University Awards & Recognition

2015
Distinguished Diversity Enhancement Award

The Distinguished Diversity Enhancement Awards recognize individuals or groups who have demonstrated a significant commitment to enhancing diversity at Ohio State and to exceeding expectations in implementing the Diversity Action Plan. The program rewards efforts to enhance diversity on the basis of race, color, creed, religion, sexual orientation, national origin, sex, age, disability, veteran or military service status, gender identity, economic status, political belief, marital status or social background. Recipients were honored with a plaque and a $1,200 honorarium at a ceremony. The University Senate Committee on Diversity sponsors the award program in cooperation with the Office of Human Resources.

Nominations

 

Valerie Kinloch

Professor, College of Education and Human Ecology

Valerie Kinloch

Valerie Kinloch is as dedicated to the enhancement of diversity as she is to her position as the director of Diversity and Inclusion for the College of Education and Human Ecology.

Kinloch collaborates with others to advance quality research, outreach and advocacy efforts for social, civil and educational rights, according to one nominator. Her own research focuses on the social justice and civil rights for marginalized and disenfranchised members of the community, who live in environments that are structured by systemic forms of oppression. 

In her DI position, she recruits students from historically underserved populations and works to increase retention rates. To meet the goals of the office, Kinloch revised its mission and initiated a range of programming that would encourage people to think expansively and critically about diversity, equity and inclusion. One of these new programs is the college’s Monthly Faculty and Staff Conversations on Diversity and Inclusion, which her office sponsors.

Outside of the office, she forms partnerships and works to build trust and cooperation within the community. As one nominator writes, Kinloch collaborated with a group of African American high school students to investigate urban gentrification and to produce literacy narratives about unfair community changes. Her research has been published in several books, including Harlem on Our Minds: Place, Race and the Literacies of Urban Youth (2010), which won the outstanding Book of the Year Award from the American Education Research Association. 

Kinloch also served from 2008-14 as director for Cultivating New Voices Among Scholars of Color, a two-year mentoring program for advanced doctoral students and junior scholars. More than 30 scholars of color matriculated through the program and became successful outside of the classroom thanks in much part to her guidance. The relationships she cultivates with students have a lasting impact on their personal outlook of the world and themselves. “To me,” a former student wrote, “she is a floodlight casting darkness aside for so many people to become.”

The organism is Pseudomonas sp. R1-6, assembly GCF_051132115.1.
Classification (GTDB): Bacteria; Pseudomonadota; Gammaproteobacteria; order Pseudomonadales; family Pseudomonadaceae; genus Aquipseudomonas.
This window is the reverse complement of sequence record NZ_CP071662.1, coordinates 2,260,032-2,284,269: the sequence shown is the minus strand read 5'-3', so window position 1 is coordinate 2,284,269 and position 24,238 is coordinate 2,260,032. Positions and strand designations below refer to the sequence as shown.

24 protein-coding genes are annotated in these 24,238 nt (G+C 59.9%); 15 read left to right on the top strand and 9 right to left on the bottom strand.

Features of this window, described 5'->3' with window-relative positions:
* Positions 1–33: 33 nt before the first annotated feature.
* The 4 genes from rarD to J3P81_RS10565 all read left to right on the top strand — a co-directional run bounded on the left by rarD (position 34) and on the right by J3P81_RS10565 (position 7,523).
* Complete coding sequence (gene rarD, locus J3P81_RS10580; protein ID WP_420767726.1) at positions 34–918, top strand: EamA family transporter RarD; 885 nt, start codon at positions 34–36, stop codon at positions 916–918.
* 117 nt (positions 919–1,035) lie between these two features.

Andrea “Andee” Peabody

Graduate Research Associate, Department of Biomedical Informatics Graduate Student, College of Public Health

Andee Peabody

Andee Peabody has become one of the rising leaders in the effort to put away the stigma of disability.

She is involved in Ohio’s STEM Ability Alliance (OSAA), an organization that helps college students with disabilities who are majoring in STEM fields by offering support and guidance to its members. In her first year, she served as vice president and within one year almost doubled student participation.

Peabody is known to believe that everyone develops abilities in compensation for challenges in various areas of their lives, and she encourages the use of those “diverse abilities” through the student organization Momentum: STEM Majors with Diversabilities at OSU. 

In 2013 as President of OSAA, Peabody secured funding for the organization when a research grant from the National Science Foundation was expiring. Although her NSF grant proposal was not accepted, she caught the attention of Battelle Able Alliance when she asked for a letter of support for the proposal. 

“Her tireless enthusiasm and her compassion, along with a brilliant mind, soon earned her a long-term internship at Battelle,” one nominator wrote. At Battelle, she is a member of the Battelle Able Alliance ERG, where she organizes informational activities to discuss persons with disabilities as an underrepresented minority in science, technology, engineering and math fields.

Peabody was integral in the development and planning of “Building MOMENTUM in STEM Research: A Research Forum for STEM Students with Diversabilities.” Battelle became involved and offered to sponsor the 2014 event, the success of which has been one of Peabody’s greatest accomplishments.

“Without Andee,” a nominator wrote, “Momentum would not be as strong of a student organization as it is today.”